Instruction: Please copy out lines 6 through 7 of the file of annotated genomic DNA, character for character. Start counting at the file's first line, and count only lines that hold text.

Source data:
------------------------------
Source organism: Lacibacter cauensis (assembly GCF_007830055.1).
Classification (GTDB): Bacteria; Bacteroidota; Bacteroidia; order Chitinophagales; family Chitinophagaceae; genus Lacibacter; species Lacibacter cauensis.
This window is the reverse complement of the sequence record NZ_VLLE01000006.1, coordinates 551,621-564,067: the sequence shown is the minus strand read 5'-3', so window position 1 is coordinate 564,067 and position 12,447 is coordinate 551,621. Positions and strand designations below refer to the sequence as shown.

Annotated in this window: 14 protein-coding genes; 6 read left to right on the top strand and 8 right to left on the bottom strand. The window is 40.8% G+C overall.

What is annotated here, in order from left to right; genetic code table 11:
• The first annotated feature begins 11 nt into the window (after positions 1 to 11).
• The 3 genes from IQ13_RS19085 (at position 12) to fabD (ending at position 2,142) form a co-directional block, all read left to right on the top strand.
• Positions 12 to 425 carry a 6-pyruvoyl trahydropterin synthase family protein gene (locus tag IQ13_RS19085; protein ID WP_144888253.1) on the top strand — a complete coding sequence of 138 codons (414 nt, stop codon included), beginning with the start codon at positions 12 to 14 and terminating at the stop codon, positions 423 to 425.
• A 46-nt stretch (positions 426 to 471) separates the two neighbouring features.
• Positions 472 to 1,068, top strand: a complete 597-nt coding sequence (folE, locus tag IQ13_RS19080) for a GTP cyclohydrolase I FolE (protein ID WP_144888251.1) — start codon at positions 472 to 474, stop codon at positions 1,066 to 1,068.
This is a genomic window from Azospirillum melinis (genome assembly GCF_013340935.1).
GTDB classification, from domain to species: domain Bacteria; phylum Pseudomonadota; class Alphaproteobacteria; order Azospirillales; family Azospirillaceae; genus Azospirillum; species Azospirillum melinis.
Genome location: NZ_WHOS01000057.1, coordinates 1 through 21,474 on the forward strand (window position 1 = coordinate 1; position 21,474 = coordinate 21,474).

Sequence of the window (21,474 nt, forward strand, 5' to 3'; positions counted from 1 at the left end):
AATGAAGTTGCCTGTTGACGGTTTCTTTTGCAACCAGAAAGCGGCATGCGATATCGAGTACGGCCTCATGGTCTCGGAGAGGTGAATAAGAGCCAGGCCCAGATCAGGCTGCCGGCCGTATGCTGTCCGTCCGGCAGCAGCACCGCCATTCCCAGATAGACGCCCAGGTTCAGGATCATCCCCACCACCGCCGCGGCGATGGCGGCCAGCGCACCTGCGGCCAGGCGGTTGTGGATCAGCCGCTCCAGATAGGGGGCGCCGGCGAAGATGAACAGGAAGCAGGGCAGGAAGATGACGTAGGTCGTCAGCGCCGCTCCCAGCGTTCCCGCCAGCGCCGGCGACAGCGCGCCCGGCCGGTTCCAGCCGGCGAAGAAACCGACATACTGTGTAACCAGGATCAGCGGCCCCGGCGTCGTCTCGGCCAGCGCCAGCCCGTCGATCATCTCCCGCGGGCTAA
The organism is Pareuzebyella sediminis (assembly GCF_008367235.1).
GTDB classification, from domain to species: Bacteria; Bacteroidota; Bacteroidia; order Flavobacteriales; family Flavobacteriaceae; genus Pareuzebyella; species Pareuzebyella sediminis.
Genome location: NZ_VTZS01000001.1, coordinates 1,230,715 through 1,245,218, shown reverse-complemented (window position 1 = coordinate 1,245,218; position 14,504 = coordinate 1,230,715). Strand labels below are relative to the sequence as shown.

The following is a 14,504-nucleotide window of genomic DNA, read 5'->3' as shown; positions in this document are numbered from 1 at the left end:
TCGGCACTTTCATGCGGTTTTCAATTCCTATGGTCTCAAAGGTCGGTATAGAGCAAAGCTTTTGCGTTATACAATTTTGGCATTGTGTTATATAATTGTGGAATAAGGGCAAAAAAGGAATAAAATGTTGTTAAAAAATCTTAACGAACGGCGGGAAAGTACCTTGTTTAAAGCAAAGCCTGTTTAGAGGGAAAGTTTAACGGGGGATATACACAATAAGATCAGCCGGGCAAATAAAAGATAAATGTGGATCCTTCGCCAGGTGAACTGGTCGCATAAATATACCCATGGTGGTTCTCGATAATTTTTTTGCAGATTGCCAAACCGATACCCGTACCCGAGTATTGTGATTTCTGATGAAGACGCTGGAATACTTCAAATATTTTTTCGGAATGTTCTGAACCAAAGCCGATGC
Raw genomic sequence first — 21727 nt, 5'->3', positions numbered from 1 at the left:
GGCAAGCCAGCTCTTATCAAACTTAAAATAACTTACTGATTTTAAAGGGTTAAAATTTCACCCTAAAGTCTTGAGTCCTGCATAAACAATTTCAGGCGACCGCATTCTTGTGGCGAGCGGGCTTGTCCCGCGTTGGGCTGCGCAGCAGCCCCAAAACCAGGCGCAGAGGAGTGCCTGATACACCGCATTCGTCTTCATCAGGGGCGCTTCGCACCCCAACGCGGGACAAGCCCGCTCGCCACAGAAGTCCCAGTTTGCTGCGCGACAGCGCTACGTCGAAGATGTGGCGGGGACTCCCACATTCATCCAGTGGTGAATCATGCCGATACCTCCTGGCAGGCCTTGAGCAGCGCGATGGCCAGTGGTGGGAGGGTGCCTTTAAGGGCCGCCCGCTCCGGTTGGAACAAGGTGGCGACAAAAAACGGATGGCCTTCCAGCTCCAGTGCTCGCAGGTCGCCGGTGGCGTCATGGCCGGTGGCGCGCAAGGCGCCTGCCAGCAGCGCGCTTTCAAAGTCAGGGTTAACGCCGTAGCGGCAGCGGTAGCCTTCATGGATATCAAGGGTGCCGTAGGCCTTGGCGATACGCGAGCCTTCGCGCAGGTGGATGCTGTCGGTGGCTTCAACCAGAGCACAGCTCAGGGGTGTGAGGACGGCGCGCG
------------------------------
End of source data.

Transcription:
• The first annotated feature begins 11 nt into the window (after positions 1 to 11).
• The 3 genes from IQ13_RS19085 (at position 12) to fabD (ending at position 2,142) form a co-directional block, all read left to right on the top strand.